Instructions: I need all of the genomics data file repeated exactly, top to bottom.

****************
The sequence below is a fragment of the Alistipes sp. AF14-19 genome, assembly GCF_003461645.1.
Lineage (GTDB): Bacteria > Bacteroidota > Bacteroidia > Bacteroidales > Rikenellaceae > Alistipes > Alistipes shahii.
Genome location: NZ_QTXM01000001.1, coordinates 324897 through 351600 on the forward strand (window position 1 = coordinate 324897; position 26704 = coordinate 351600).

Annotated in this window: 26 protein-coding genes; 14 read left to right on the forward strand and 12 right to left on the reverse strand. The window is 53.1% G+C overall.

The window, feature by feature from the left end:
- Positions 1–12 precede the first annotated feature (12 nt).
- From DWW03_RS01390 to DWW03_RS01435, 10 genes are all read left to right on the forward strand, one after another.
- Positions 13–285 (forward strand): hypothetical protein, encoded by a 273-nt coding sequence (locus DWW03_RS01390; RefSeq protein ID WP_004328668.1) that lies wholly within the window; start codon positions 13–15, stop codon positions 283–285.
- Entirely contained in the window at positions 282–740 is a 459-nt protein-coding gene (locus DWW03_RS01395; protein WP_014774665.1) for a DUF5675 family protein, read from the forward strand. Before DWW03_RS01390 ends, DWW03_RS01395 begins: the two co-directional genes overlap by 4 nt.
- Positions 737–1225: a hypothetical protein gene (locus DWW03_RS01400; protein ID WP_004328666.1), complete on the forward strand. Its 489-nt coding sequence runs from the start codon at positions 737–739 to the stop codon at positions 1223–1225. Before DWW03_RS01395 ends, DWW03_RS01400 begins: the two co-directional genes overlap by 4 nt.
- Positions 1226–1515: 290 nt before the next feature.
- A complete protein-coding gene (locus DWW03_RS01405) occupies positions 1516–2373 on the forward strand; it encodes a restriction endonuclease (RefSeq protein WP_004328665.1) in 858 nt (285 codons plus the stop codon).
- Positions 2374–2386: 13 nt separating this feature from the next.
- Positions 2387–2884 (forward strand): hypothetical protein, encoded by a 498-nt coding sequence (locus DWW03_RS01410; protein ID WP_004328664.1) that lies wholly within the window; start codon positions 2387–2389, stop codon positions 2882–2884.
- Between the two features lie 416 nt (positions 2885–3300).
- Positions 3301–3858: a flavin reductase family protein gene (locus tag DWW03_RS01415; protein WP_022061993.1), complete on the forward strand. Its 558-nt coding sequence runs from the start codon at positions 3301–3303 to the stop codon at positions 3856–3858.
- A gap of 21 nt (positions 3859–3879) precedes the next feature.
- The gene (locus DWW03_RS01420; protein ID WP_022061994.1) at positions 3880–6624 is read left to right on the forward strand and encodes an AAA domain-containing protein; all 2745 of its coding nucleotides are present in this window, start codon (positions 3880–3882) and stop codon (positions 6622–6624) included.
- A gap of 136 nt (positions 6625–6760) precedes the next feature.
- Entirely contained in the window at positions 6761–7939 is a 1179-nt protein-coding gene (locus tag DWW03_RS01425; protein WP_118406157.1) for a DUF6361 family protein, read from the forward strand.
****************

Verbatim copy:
The sequence below is a fragment of the Alistipes sp. AF14-19 genome, assembly GCF_003461645.1.
Lineage (GTDB): Bacteria > Bacteroidota > Bacteroidia > Bacteroidales > Rikenellaceae > Alistipes > Alistipes shahii.
Genome location: NZ_QTXM01000001.1, coordinates 324897 through 351600 on the forward strand (window position 1 = coordinate 324897; position 26704 = coordinate 351600).

Annotated in this window: 26 protein-coding genes; 14 read left to right on the forward strand and 12 right to left on the reverse strand. The window is 53.1% G+C overall.

The window, feature by feature from the left end:
- Positions 1–12 precede the first annotated feature (12 nt).
- From DWW03_RS01390 to DWW03_RS01435, 10 genes are all read left to right on the forward strand, one after another.
- Positions 13–285 (forward strand): hypothetical protein, encoded by a 273-nt coding sequence (locus DWW03_RS01390; RefSeq protein ID WP_004328668.1) that lies wholly within the window; start codon positions 13–15, stop codon positions 283–285.
- Entirely contained in the window at positions 282–740 is a 459-nt protein-coding gene (locus DWW03_RS01395; protein WP_014774665.1) for a DUF5675 family protein, read from the forward strand. Before DWW03_RS01390 ends, DWW03_RS01395 begins: the two co-directional genes overlap by 4 nt.
- Positions 737–1225: a hypothetical protein gene (locus DWW03_RS01400; protein ID WP_004328666.1), complete on the forward strand. Its 489-nt coding sequence runs from the start codon at positions 737–739 to the stop codon at positions 1223–1225. Before DWW03_RS01395 ends, DWW03_RS01400 begins: the two co-directional genes overlap by 4 nt.
- Positions 1226–1515: 290 nt before the next feature.
- A complete protein-coding gene (locus DWW03_RS01405) occupies positions 1516–2373 on the forward strand; it encodes a restriction endonuclease (RefSeq protein WP_004328665.1) in 858 nt (285 codons plus the stop codon).
- Positions 2374–2386: 13 nt separating this feature from the next.
- Positions 2387–2884 (forward strand): hypothetical protein, encoded by a 498-nt coding sequence (locus DWW03_RS01410; protein ID WP_004328664.1) that lies wholly within the window; start codon positions 2387–2389, stop codon positions 2882–2884.
- Between the two features lie 416 nt (positions 2885–3300).
- Positions 3301–3858: a flavin reductase family protein gene (locus tag DWW03_RS01415; protein WP_022061993.1), complete on the forward strand. Its 558-nt coding sequence runs from the start codon at positions 3301–3303 to the stop codon at positions 3856–3858.
- A gap of 21 nt (positions 3859–3879) precedes the next feature.
- The gene (locus DWW03_RS01420; protein ID WP_022061994.1) at positions 3880–6624 is read left to right on the forward strand and encodes an AAA domain-containing protein; all 2745 of its coding nucleotides are present in this window, start codon (positions 3880–3882) and stop codon (positions 6622–6624) included.
- A gap of 136 nt (positions 6625–6760) precedes the next feature.
- Entirely contained in the window at positions 6761–7939 is a 1179-nt protein-coding gene (locus tag DWW03_RS01425; protein WP_118406157.1) for a DUF6361 family protein, read from the forward strand.